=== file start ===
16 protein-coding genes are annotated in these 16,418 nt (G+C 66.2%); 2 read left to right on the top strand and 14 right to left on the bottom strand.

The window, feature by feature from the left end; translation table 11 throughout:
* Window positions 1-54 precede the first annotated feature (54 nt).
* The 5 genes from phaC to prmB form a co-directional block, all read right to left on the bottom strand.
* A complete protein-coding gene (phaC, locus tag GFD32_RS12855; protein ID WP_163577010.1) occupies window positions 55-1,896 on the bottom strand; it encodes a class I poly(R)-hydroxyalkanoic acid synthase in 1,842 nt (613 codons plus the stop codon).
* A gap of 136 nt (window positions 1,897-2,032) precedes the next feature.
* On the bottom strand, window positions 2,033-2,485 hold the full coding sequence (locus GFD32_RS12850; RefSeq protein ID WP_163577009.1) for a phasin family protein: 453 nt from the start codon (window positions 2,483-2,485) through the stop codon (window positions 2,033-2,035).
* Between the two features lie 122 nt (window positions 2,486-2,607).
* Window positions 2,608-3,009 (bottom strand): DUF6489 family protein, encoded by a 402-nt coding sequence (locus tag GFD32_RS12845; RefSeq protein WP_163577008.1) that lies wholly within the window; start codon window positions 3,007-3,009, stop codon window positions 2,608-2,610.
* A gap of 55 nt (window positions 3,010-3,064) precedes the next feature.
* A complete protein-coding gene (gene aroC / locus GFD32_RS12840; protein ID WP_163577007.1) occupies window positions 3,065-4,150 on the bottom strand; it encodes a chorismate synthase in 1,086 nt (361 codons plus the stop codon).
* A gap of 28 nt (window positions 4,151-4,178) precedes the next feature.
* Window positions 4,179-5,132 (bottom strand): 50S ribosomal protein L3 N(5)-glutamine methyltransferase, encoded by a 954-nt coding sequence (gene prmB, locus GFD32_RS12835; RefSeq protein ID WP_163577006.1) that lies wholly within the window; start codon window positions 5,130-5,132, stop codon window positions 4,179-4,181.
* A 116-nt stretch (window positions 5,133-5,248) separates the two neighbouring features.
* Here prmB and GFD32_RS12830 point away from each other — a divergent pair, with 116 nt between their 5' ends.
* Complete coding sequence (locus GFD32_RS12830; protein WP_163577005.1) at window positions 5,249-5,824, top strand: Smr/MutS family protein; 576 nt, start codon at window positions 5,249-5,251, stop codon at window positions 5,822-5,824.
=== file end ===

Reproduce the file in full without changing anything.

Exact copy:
16 protein-coding genes are annotated in these 16,418 nt (G+C 66.2%); 2 read left to right on the top strand and 14 right to left on the bottom strand.

The window, feature by feature from the left end; translation table 11 throughout:
* Window positions 1-54 precede the first annotated feature (54 nt).
* The 5 genes from phaC to prmB form a co-directional block, all read right to left on the bottom strand.
* A complete protein-coding gene (phaC, locus tag GFD32_RS12855; protein ID WP_163577010.1) occupies window positions 55-1,896 on the bottom strand; it encodes a class I poly(R)-hydroxyalkanoic acid synthase in 1,842 nt (613 codons plus the stop codon).
* A gap of 136 nt (window positions 1,897-2,032) precedes the next feature.
* On the bottom strand, window positions 2,033-2,485 hold the full coding sequence (locus GFD32_RS12850; RefSeq protein ID WP_163577009.1) for a phasin family protein: 453 nt from the start codon (window positions 2,483-2,485) through the stop codon (window positions 2,033-2,035).
* Between the two features lie 122 nt (window positions 2,486-2,607).
* Window positions 2,608-3,009 (bottom strand): DUF6489 family protein, encoded by a 402-nt coding sequence (locus tag GFD32_RS12845; RefSeq protein WP_163577008.1) that lies wholly within the window; start codon window positions 3,007-3,009, stop codon window positions 2,608-2,610.
* A gap of 55 nt (window positions 3,010-3,064) precedes the next feature.
* A complete protein-coding gene (gene aroC / locus GFD32_RS12840; protein ID WP_163577007.1) occupies window positions 3,065-4,150 on the bottom strand; it encodes a chorismate synthase in 1,086 nt (361 codons plus the stop codon).
* A gap of 28 nt (window positions 4,151-4,178) precedes the next feature.
* Window positions 4,179-5,132 (bottom strand): 50S ribosomal protein L3 N(5)-glutamine methyltransferase, encoded by a 954-nt coding sequence (gene prmB, locus GFD32_RS12835; RefSeq protein ID WP_163577006.1) that lies wholly within the window; start codon window positions 5,130-5,132, stop codon window positions 4,179-4,181.
* A 116-nt stretch (window positions 5,133-5,248) separates the two neighbouring features.
* Here prmB and GFD32_RS12830 point away from each other — a divergent pair, with 116 nt between their 5' ends.
* Complete coding sequence (locus GFD32_RS12830; protein WP_163577005.1) at window positions 5,249-5,824, top strand: Smr/MutS family protein; 576 nt, start codon at window positions 5,249-5,251, stop codon at window positions 5,822-5,824.